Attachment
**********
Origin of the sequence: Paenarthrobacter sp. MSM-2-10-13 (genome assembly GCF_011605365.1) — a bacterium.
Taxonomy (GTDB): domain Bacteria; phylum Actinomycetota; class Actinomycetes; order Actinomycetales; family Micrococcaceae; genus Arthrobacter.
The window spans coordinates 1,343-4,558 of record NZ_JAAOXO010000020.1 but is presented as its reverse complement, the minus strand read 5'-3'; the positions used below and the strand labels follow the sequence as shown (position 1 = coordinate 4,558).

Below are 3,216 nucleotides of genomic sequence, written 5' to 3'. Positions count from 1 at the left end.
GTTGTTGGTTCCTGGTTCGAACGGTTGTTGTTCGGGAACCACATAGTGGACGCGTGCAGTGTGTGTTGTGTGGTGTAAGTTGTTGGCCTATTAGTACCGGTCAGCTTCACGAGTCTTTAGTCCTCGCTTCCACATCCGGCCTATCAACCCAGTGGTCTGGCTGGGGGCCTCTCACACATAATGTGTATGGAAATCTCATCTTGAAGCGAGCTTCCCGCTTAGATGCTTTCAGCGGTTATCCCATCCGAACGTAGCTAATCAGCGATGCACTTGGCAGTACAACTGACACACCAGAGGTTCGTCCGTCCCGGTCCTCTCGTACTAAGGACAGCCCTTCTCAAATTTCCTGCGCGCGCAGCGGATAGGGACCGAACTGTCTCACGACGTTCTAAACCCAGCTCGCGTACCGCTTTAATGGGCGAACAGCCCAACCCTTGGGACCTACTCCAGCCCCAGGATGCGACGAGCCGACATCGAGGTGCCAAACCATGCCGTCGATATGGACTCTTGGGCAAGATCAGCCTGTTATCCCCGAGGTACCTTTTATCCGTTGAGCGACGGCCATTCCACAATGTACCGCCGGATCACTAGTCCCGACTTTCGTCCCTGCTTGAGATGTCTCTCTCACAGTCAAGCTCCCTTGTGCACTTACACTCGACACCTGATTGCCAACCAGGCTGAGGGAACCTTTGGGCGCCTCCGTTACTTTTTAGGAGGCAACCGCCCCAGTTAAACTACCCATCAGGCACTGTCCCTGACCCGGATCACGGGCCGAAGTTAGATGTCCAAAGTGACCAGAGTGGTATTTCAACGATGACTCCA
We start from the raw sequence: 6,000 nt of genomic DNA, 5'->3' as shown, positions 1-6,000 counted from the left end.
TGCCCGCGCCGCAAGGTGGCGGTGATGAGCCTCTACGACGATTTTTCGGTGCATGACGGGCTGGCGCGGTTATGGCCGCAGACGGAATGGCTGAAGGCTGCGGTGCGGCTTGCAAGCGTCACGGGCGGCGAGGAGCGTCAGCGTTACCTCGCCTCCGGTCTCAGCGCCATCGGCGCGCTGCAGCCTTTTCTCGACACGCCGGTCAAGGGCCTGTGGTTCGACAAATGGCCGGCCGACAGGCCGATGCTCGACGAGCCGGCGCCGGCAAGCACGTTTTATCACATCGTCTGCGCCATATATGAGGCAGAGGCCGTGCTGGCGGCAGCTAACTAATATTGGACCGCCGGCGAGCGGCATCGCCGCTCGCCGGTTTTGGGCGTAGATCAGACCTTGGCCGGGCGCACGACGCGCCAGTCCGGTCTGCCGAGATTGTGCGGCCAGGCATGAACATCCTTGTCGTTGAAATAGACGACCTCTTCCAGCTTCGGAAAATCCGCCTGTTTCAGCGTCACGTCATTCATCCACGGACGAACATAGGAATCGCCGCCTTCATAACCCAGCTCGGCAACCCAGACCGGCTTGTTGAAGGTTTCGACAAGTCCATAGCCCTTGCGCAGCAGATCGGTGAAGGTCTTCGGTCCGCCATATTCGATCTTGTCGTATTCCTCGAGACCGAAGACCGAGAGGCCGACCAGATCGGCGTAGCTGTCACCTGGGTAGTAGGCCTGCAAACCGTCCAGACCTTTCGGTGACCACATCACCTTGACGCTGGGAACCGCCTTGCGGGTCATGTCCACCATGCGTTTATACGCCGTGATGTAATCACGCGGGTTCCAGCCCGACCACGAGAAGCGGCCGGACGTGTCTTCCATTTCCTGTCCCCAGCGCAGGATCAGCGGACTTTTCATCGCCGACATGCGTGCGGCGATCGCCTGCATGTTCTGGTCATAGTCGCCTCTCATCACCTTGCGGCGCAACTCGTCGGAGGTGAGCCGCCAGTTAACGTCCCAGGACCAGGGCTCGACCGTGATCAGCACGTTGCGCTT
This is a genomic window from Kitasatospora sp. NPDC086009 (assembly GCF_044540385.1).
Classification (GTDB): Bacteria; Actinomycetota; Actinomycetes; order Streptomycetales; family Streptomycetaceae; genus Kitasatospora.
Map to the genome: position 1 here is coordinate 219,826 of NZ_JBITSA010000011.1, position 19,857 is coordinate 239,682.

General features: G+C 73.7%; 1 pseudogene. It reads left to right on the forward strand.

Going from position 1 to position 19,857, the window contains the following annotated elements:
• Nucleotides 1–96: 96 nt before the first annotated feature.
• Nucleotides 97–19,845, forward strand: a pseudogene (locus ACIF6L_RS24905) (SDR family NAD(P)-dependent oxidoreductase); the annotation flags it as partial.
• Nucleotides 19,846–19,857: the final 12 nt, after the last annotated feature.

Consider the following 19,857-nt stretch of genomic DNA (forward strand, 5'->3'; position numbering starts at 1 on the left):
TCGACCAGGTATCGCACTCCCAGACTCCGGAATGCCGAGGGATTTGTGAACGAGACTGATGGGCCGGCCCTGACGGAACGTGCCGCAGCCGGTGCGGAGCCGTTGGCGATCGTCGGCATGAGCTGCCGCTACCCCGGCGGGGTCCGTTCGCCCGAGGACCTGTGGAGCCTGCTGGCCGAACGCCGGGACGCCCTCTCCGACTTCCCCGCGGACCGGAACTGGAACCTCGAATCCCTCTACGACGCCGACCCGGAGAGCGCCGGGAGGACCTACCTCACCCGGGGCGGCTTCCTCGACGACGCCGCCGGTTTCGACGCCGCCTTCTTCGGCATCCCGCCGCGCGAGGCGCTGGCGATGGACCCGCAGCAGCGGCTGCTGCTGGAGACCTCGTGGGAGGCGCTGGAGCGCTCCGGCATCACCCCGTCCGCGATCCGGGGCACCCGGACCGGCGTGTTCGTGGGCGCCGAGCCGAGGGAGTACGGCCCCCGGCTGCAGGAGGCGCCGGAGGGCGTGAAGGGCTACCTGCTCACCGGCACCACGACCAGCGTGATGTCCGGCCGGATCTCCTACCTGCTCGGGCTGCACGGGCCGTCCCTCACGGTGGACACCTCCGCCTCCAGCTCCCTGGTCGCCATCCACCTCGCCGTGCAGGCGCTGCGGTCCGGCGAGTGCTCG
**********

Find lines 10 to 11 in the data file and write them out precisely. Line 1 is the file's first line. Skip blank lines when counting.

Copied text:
Map to the genome: position 1 here is coordinate 219,826 of NZ_JBITSA010000011.1, position 19,857 is coordinate 239,682.

General features: G+C 73.7%; 1 pseudogene. It reads left to right on the forward strand.